Ever since the collapse of the once powerful Maya civilization, people have been trying to find out what caused it. Authors of the article, "Climate and the Collapse of Maya Civilization", which include Gerald Haug, Detlef Günther, Larry Peterson, Daniel Sigman, Konrad Hughen, and Beat Aeschlimann propose a theory that the Mayans collapsed because of an extended dry period between 760 and 910 A.D.
These scientists set out find the answer as to why the Maya civilization collapsed. This question is fairly popular and is often times answered by an extended drought, but they wanted to find geologic evidence of what the climate was like in the same time period hoping that there is an obvious link between the two. This question may be simple and straightforward, but this was different than using records that paleoclimatologists have been using which record data for the past millennia. These authors were trying to record climate for a short time period which until recently has been assumed to be unchanging for the last 6000 years.
The authors used sediment sequences from two holes drilled in the Cariaco Basin. These sediments were rapidly deposited and were estimated at 30cm per thousand years. They used bulk titanium (Ti) content as a recorder to get an index of the regional hydrologic conditions. High Ti content indicates wet conditions while lower Ti indicates dryer conditions. The authors' results showed Ti content were the lowest between 500 and 200 yr B.P. They also found higher Ti content between 1070 and 850 yr B.P. In addition, the authors found Ti levels were of intermediate value before the sharp rise at approximately 1070 yr B.P.(930 A.D.).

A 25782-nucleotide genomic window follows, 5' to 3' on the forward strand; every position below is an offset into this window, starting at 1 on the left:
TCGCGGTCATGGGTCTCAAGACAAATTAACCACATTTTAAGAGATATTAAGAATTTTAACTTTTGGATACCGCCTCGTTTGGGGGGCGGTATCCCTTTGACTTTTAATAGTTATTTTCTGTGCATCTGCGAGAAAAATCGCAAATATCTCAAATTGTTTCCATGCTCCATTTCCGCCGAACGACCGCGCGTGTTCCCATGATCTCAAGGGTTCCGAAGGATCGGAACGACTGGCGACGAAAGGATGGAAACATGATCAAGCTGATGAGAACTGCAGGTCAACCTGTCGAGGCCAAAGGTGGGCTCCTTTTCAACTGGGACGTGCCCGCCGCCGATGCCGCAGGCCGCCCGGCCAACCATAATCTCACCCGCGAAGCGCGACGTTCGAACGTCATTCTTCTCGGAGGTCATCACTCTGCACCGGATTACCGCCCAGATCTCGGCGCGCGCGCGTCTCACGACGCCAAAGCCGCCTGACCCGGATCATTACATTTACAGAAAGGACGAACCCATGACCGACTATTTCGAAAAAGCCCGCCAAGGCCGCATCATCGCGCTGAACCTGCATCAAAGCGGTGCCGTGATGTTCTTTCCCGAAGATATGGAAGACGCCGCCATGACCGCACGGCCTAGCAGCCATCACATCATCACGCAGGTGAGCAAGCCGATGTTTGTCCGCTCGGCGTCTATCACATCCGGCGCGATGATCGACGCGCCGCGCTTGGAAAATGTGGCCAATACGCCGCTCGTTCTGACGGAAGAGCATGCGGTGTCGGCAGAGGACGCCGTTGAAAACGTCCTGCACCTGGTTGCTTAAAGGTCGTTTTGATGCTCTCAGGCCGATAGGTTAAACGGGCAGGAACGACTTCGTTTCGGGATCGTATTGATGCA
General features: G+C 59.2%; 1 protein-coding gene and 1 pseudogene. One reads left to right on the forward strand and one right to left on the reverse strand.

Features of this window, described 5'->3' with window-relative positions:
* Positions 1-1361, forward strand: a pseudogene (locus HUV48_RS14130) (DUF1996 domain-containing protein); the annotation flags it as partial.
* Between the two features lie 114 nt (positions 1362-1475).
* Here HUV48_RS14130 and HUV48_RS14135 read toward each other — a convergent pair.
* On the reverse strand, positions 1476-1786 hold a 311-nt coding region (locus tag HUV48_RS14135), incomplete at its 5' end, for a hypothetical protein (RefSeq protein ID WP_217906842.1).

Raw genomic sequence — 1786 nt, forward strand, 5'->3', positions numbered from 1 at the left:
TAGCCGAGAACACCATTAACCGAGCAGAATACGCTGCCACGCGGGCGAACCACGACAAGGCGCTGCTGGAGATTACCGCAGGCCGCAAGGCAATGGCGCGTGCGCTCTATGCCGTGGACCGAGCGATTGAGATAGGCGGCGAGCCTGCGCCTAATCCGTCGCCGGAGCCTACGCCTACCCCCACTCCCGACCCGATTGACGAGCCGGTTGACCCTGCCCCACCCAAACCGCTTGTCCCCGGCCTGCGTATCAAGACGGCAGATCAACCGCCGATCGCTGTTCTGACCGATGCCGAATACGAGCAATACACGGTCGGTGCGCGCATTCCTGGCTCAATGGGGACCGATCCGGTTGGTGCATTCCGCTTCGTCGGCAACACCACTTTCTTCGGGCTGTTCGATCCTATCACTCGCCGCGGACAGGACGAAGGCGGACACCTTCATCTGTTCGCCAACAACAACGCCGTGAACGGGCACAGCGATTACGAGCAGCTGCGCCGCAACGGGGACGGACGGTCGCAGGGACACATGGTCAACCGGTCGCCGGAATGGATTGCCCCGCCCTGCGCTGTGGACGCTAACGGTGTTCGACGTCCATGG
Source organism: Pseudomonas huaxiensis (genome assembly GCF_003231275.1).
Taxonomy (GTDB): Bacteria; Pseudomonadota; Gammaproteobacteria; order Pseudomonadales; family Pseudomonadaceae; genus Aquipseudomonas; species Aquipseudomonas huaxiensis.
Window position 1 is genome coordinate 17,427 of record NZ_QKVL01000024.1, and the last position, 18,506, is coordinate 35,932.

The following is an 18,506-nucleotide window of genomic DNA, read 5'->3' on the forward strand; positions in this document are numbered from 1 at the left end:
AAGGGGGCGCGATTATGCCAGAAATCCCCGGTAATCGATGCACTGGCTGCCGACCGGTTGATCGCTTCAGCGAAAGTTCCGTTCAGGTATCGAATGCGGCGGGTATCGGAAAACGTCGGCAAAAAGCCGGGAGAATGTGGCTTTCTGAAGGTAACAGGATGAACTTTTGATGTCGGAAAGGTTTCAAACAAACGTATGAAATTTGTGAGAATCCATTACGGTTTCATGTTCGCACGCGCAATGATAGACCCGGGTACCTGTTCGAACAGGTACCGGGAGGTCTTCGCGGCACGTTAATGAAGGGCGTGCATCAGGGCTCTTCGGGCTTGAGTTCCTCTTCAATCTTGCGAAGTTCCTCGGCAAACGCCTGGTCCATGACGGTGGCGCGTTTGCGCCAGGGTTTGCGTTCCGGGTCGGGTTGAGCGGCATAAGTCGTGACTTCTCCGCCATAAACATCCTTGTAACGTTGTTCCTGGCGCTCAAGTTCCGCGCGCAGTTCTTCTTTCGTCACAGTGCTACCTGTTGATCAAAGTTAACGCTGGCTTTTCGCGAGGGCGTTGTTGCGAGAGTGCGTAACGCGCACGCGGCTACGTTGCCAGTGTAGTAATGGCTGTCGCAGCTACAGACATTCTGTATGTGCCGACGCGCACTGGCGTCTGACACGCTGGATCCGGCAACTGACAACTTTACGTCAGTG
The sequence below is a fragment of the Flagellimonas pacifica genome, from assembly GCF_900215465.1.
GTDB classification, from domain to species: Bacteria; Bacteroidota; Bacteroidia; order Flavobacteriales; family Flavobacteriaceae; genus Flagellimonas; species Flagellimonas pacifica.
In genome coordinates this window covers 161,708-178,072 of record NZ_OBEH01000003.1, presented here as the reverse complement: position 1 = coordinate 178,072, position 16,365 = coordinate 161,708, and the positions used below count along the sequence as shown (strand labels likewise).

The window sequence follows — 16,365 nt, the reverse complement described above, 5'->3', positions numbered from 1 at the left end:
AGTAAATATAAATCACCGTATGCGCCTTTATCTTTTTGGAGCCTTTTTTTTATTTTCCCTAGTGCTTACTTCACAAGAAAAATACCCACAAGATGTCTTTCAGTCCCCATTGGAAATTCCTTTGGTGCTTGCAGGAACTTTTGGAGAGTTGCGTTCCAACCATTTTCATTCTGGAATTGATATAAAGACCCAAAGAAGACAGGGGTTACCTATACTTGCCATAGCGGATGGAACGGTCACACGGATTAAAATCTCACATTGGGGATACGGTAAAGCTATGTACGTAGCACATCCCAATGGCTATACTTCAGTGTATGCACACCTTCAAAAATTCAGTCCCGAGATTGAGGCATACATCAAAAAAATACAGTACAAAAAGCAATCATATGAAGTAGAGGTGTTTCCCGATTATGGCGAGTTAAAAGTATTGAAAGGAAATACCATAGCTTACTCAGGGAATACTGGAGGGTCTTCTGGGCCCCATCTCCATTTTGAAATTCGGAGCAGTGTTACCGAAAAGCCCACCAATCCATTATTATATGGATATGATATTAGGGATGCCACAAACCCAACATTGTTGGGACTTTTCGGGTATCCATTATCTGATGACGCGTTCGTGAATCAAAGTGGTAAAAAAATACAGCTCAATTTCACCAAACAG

The authors also used a radiocarbon age control for one of the sediment holes on the low Ti content area which confirms that it was in the 800s A.D. This mega drought matched up with the Lake Chichancanab sediment record, giving the authors more confidence in their results. They did this for multiple depths of low Ti content on the sediment cores that resulted in the dates of 910, 860, 810, and 760 A.D.. The intervals between these drought periods were all within approximately 40 to 47 years which also is supported in the Lake Chichancanab sediment record. Beginning with the drought in 760 A.D., a drying trend appeared for approximately the next 40 years until a more severe drought occurred at approximately 810 A.D. Another major drought occurred at roughly 860 A.D. based on very low Ti content results. This was finally capped of with another sever drought in 910 A.D. which lasted roughly 6 years.
After finding these results, the authors linked the growth and collapse of the Maya civilization directly to the climatic results they found. Although the Cariaco can not totally explain the relationship between climate conditions and the Maya collapse, it still supports that the changes in rainfall was an important factor. They first suggest that the enlargement...